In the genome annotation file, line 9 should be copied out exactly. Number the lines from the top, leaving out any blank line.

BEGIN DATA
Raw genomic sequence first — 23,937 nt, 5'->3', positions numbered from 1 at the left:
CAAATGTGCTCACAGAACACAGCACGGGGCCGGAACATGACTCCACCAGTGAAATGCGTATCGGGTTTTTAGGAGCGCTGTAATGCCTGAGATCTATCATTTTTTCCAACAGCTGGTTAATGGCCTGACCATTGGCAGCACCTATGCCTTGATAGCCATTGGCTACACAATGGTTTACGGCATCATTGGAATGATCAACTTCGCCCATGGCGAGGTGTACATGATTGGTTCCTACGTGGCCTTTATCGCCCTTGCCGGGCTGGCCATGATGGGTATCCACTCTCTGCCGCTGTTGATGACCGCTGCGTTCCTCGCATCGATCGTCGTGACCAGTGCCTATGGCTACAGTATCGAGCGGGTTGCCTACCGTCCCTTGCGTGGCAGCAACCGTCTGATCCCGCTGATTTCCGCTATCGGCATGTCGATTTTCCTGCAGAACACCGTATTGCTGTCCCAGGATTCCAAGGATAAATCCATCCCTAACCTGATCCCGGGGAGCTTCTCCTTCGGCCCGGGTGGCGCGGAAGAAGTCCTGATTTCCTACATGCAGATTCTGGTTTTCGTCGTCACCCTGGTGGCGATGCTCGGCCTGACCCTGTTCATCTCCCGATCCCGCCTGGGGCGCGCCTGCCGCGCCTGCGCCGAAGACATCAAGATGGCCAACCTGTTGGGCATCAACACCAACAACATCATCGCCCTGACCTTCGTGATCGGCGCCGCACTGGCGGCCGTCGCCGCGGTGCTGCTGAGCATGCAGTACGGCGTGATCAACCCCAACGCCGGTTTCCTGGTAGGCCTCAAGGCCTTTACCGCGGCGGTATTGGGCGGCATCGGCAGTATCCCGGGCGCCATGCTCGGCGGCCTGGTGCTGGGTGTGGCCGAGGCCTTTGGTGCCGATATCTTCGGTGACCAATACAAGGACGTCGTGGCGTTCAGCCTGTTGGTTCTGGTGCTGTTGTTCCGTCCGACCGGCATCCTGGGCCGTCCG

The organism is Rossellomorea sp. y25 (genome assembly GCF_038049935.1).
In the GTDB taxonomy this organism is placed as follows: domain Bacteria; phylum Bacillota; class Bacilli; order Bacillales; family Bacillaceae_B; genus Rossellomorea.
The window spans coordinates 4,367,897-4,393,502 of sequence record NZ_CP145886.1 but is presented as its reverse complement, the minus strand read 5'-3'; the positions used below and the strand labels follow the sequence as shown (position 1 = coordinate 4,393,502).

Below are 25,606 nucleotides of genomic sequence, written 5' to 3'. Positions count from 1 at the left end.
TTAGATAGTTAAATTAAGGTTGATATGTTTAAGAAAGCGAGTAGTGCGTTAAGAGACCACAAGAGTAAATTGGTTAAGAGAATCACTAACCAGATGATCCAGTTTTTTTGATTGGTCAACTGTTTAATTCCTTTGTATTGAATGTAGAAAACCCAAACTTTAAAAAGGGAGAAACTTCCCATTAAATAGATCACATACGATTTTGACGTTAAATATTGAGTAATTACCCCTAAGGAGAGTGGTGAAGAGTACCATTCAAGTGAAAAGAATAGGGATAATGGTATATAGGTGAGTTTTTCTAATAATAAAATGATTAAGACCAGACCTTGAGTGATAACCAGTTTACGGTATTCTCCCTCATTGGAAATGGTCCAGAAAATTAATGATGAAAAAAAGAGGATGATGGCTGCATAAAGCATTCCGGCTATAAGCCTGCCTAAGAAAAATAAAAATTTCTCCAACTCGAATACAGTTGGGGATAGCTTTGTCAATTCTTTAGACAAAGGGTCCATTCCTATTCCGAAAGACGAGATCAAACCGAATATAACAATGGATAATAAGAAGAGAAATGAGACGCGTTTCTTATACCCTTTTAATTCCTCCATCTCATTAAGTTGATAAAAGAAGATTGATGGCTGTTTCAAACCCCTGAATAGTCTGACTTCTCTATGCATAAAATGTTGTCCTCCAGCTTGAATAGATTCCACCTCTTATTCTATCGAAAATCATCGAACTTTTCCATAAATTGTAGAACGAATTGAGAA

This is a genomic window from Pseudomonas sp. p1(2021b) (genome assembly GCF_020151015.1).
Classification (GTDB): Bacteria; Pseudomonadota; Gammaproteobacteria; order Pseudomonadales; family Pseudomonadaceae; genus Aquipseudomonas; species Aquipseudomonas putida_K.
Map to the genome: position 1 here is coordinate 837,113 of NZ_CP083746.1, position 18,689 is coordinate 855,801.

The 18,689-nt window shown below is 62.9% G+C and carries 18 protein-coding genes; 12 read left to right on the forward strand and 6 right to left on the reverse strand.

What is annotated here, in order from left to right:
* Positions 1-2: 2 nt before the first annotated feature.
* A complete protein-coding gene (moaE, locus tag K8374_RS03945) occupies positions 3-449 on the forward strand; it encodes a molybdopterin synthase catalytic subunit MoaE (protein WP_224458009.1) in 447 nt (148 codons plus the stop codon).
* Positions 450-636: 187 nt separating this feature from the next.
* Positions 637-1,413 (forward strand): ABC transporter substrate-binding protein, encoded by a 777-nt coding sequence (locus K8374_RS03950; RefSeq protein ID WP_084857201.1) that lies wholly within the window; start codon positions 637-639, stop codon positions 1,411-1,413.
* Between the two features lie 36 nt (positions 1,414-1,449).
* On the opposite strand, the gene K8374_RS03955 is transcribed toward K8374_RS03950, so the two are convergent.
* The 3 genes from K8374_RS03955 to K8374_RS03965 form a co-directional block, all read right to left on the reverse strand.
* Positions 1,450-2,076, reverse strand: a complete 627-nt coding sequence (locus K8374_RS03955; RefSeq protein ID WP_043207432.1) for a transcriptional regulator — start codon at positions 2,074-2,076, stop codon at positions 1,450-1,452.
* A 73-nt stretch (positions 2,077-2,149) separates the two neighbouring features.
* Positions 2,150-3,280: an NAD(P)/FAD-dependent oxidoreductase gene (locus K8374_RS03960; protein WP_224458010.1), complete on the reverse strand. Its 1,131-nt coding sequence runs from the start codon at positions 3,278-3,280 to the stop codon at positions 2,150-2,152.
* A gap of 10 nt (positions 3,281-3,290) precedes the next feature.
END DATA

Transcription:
Classification (GTDB): Bacteria; Pseudomonadota; Gammaproteobacteria; order Pseudomonadales; family Pseudomonadaceae; genus Aquipseudomonas; species Aquipseudomonas putida_K.